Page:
|Title:||Sequencing with short reads: Biological applications and computational challenges|
Ryan Morin, Genome Sciences Centre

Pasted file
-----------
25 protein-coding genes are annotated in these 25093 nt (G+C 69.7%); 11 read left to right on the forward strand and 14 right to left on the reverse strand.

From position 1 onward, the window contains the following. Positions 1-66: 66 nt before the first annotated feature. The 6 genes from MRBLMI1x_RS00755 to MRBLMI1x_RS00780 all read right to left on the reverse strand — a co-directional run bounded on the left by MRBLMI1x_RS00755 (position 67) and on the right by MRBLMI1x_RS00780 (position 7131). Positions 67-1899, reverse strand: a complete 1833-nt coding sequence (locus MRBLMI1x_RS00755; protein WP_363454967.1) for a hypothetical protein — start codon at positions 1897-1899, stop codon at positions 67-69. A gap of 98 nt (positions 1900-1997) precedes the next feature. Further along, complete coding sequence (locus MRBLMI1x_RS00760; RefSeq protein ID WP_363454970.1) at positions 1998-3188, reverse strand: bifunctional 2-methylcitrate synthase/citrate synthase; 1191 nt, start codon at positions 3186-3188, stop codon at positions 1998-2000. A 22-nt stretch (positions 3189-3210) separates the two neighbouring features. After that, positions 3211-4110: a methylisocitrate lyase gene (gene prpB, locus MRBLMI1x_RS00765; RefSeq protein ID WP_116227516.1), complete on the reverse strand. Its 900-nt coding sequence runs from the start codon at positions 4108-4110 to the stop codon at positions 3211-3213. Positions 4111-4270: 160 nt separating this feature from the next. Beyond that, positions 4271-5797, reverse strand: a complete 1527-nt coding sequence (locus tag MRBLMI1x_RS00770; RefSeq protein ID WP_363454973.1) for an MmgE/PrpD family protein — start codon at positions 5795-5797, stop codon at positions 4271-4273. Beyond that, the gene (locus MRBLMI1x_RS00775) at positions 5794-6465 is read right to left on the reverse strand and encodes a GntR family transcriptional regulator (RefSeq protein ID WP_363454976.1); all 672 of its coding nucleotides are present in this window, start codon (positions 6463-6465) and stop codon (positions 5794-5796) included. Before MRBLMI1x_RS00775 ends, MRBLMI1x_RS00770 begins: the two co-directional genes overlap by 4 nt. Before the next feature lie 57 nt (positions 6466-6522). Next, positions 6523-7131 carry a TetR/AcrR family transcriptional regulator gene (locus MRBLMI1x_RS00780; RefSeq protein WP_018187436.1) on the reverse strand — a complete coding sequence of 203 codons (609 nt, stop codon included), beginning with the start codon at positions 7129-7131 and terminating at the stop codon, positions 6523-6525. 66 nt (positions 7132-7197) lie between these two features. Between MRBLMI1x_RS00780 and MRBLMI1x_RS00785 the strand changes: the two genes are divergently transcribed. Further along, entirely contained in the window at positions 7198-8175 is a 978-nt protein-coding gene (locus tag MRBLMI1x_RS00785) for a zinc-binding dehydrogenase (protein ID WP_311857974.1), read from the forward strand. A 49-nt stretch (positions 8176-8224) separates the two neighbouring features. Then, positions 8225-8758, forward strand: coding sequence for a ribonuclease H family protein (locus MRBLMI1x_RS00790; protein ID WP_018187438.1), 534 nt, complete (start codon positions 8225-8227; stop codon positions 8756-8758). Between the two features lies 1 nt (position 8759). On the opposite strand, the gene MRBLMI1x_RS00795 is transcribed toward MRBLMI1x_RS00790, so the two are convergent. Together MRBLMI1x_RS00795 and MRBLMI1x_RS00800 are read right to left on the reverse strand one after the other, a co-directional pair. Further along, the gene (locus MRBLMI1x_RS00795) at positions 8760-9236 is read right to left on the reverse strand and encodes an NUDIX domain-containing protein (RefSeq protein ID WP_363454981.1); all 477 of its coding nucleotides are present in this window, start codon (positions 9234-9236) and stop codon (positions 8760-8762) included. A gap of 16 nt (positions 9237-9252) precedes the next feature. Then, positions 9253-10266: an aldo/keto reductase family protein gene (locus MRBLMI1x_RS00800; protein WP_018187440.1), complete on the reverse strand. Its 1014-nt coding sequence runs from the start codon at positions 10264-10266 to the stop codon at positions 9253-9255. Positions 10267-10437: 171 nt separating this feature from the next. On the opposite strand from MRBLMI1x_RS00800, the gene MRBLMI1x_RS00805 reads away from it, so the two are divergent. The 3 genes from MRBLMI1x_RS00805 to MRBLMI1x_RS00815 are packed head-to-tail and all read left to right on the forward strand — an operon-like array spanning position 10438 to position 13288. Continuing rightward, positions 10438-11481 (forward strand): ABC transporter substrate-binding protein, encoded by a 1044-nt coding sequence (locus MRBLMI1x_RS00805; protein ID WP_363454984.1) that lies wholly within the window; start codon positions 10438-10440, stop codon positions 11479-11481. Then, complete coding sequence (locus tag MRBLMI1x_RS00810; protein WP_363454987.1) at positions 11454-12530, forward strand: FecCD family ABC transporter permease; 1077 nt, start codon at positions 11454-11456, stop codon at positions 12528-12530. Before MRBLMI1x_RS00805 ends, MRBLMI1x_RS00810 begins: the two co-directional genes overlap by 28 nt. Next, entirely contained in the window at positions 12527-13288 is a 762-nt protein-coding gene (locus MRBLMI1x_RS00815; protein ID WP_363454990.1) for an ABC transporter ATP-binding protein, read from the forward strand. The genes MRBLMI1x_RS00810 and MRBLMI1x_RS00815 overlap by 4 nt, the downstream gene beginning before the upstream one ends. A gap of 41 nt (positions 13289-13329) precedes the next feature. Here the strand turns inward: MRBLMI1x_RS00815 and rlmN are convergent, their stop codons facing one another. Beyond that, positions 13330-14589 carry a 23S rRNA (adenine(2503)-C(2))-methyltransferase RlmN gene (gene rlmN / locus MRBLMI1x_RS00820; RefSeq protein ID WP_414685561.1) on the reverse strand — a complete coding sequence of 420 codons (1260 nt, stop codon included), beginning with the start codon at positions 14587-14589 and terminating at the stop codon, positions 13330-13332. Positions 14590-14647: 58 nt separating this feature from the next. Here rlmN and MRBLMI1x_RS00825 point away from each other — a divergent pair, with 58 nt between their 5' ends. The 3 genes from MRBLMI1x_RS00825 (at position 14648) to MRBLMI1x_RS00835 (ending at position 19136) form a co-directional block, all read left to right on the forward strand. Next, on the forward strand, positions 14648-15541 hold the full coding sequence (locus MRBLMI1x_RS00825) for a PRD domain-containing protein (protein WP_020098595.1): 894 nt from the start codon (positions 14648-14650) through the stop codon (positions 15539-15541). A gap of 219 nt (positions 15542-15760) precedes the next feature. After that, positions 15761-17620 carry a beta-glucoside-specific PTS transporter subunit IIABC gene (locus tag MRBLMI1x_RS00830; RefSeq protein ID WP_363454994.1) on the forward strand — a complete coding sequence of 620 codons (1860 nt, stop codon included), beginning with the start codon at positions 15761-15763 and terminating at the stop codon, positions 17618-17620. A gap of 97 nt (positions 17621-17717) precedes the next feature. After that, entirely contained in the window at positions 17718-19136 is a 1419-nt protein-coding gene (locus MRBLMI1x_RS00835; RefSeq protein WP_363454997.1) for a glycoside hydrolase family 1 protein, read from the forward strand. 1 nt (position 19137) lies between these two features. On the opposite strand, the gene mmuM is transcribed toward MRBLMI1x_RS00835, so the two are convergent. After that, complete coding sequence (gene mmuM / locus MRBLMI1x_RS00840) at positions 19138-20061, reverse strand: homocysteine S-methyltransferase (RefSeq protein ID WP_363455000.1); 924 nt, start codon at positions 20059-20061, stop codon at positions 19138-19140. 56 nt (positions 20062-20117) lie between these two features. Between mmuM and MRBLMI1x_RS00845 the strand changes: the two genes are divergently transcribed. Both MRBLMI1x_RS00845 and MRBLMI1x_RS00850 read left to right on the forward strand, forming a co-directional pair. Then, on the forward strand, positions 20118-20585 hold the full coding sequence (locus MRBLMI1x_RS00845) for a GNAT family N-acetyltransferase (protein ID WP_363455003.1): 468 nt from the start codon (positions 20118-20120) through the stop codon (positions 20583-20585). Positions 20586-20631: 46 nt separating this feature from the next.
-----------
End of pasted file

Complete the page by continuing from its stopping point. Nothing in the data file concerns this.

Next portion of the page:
Three next-generation sequencing technologies have appeared in the past few years, all producing reads shorter than those produced by classic sequencing methods. 454, the first system made available, routinely produces reads ~ 2-300 nucleotides (nt) long with high accuracy (~400k reads/run). The latter two, Solexa (Illumina) and SOLiD (ABI), produce reads between 25 and 36 nt in much larger quantities (10-150M reads/run). The SOLiD platform also offers ~mate pairs~, or 26 nt reads from both ends of each fragment. The Solexa system is being routinely used at the BC Genome Sciences Centre for asking multiple diverse biological questions. Short reads are perfectly suited for interrogating digital gene expression libraries such as those produced by serial analysis of gene expression (SAGE) and microRNA capturing techniques. The sequences produced by such experiments are associated to known transcripts or microRNA genes and are used as a metric for gene expression. These data sets also provide a resource for novel transcript and microRNA discovery. Various chromatin immunoprecipitation (ChIP) approaches adapted to Solexa sequencing now allow researchers to produce high-resolution maps of genomic regions that associate with various proteins. Short sequences can also be used to profile the whole transcriptome of a cell in a ~shotgun~ style approach, yielding much more information about the variability at the exon and splicing level. Larger structures can also be ~re-sequenced~ by shotgun sequencing, including bacterial artificial chromosomes (BACs), containing large genomic fragments, whole chromosomes, or potentially the entire genome. These experiments are able to validate genomic variability such as deletions, single nucleotide polymorphisms and potentially translocations. However, due to the overwhelming content of simple and complex repeats in mammalian genomes, sequences do not always map uniquely to the genome, providing challenges in read-to-genome mapping and de-novo assembly.